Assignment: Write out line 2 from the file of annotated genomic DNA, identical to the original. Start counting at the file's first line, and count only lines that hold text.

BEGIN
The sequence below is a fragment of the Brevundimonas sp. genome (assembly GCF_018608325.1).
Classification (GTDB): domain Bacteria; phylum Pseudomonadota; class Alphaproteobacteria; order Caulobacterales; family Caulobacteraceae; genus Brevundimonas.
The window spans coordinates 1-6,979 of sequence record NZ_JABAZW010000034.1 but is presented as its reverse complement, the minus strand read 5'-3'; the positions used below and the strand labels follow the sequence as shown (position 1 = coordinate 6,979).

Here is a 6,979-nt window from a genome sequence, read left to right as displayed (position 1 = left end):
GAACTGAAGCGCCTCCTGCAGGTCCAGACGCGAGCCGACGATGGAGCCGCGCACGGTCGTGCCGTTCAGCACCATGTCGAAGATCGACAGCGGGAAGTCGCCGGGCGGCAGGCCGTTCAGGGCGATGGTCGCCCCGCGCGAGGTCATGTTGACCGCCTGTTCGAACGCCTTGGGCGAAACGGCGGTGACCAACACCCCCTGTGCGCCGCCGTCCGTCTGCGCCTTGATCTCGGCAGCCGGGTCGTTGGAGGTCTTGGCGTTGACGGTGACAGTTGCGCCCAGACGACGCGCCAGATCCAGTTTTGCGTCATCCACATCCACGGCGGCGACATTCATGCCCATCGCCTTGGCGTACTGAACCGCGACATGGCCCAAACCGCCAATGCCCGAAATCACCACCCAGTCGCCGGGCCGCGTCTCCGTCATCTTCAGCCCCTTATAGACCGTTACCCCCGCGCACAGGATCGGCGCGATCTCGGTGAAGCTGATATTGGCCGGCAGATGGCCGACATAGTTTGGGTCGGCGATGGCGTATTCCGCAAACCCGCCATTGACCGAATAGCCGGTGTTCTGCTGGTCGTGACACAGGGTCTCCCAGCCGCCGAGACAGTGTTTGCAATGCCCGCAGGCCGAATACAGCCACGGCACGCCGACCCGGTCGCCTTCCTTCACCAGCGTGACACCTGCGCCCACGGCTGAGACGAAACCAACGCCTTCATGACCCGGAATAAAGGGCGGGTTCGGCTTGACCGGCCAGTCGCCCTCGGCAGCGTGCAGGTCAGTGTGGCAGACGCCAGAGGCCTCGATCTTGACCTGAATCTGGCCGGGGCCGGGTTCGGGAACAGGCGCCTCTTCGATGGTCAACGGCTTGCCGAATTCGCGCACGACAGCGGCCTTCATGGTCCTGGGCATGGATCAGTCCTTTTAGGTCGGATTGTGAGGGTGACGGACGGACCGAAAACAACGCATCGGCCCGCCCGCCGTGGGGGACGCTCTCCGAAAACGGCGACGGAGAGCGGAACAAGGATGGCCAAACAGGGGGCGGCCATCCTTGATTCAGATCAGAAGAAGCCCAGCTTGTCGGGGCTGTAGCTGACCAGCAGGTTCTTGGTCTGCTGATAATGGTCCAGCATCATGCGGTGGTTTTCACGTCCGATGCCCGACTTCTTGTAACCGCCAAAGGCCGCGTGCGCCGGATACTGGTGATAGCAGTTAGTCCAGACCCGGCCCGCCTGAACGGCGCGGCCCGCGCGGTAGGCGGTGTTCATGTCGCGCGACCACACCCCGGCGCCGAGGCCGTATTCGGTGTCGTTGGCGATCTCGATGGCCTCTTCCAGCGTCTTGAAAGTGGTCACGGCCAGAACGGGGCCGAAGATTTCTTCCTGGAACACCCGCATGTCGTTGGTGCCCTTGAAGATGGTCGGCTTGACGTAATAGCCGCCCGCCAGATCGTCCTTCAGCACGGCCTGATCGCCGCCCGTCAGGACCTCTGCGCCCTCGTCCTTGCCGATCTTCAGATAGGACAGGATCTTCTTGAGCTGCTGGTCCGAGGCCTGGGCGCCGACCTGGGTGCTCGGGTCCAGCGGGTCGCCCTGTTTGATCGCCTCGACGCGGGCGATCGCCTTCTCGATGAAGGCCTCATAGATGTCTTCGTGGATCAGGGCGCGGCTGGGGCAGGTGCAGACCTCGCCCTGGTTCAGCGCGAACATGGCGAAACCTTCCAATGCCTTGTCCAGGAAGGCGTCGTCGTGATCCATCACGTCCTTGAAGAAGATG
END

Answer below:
Classification (GTDB): domain Bacteria; phylum Pseudomonadota; class Alphaproteobacteria; order Caulobacterales; family Caulobacteraceae; genus Brevundimonas.